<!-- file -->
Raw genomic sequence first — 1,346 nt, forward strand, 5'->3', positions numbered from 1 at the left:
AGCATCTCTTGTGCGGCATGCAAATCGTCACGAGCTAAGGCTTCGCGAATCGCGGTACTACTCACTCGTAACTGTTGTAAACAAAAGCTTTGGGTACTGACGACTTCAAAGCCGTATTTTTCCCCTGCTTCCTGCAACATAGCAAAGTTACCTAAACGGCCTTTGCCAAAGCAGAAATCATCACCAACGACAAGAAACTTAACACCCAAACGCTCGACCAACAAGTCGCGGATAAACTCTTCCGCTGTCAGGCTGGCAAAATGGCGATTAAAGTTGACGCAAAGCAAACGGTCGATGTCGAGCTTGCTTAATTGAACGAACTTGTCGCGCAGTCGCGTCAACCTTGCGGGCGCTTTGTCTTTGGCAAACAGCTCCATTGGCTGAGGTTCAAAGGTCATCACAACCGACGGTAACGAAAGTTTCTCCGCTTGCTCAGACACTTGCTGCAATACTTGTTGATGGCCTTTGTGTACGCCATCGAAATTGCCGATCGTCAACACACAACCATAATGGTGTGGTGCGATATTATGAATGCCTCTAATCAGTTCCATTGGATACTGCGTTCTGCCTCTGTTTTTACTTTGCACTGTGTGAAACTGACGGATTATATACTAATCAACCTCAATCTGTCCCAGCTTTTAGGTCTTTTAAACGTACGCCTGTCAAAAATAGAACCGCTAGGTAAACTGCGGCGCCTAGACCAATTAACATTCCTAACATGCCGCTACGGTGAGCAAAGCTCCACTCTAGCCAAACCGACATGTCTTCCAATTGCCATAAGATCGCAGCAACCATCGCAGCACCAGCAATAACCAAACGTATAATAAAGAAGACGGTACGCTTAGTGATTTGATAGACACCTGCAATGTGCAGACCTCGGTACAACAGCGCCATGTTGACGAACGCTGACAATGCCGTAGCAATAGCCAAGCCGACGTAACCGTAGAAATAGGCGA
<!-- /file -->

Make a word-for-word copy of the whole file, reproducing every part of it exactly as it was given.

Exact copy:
Raw genomic sequence first — 1,346 nt, forward strand, 5'->3', positions numbered from 1 at the left:
AGCATCTCTTGTGCGGCATGCAAATCGTCACGAGCTAAGGCTTCGCGAATCGCGGTACTACTCACTCGTAACTGTTGTAAACAAAAGCTTTGGGTACTGACGACTTCAAAGCCGTATTTTTCCCCTGCTTCCTGCAACATAGCAAAGTTACCTAAACGGCCTTTGCCAAAGCAGAAATCATCACCAACGACAAGAAACTTAACACCCAAACGCTCGACCAACAAGTCGCGGATAAACTCTTCCGCTGTCAGGCTGGCAAAATGGCGATTAAAGTTGACGCAAAGCAAACGGTCGATGTCGAGCTTGCTTAATTGAACGAACTTGTCGCGCAGTCGCGTCAACCTTGCGGGCGCTTTGTCTTTGGCAAACAGCTCCATTGGCTGAGGTTCAAAGGTCATCACAACCGACGGTAACGAAAGTTTCTCCGCTTGCTCAGACACTTGCTGCAATACTTGTTGATGGCCTTTGTGTACGCCATCGAAATTGCCGATCGTCAACACACAACCATAATGGTGTGGTGCGATATTATGAATGCCTCTAATCAGTTCCATTGGATACTGCGTTCTGCCTCTGTTTTTACTTTGCACTGTGTGAAACTGACGGATTATATACTAATCAACCTCAATCTGTCCCAGCTTTTAGGTCTTTTAAACGTACGCCTGTCAAAAATAGAACCGCTAGGTAAACTGCGGCGCCTAGACCAATTAACATTCCTAACATGCCGCTACGGTGAGCAAAGCTCCACTCTAGCCAAACCGACATGTCTTCCAATTGCCATAAGATCGCAGCAACCATCGCAGCACCAGCAATAACCAAACGTATAATAAAGAAGACGGTACGCTTAGTGATTTGATAGACACCTGCAATGTGCAGACCTCGGTACAACAGCGCCATGTTGACGAACGCTGACAATGCCGTAGCAATAGCCAAGCCGACGTAACCGTAGAAATAGGCGA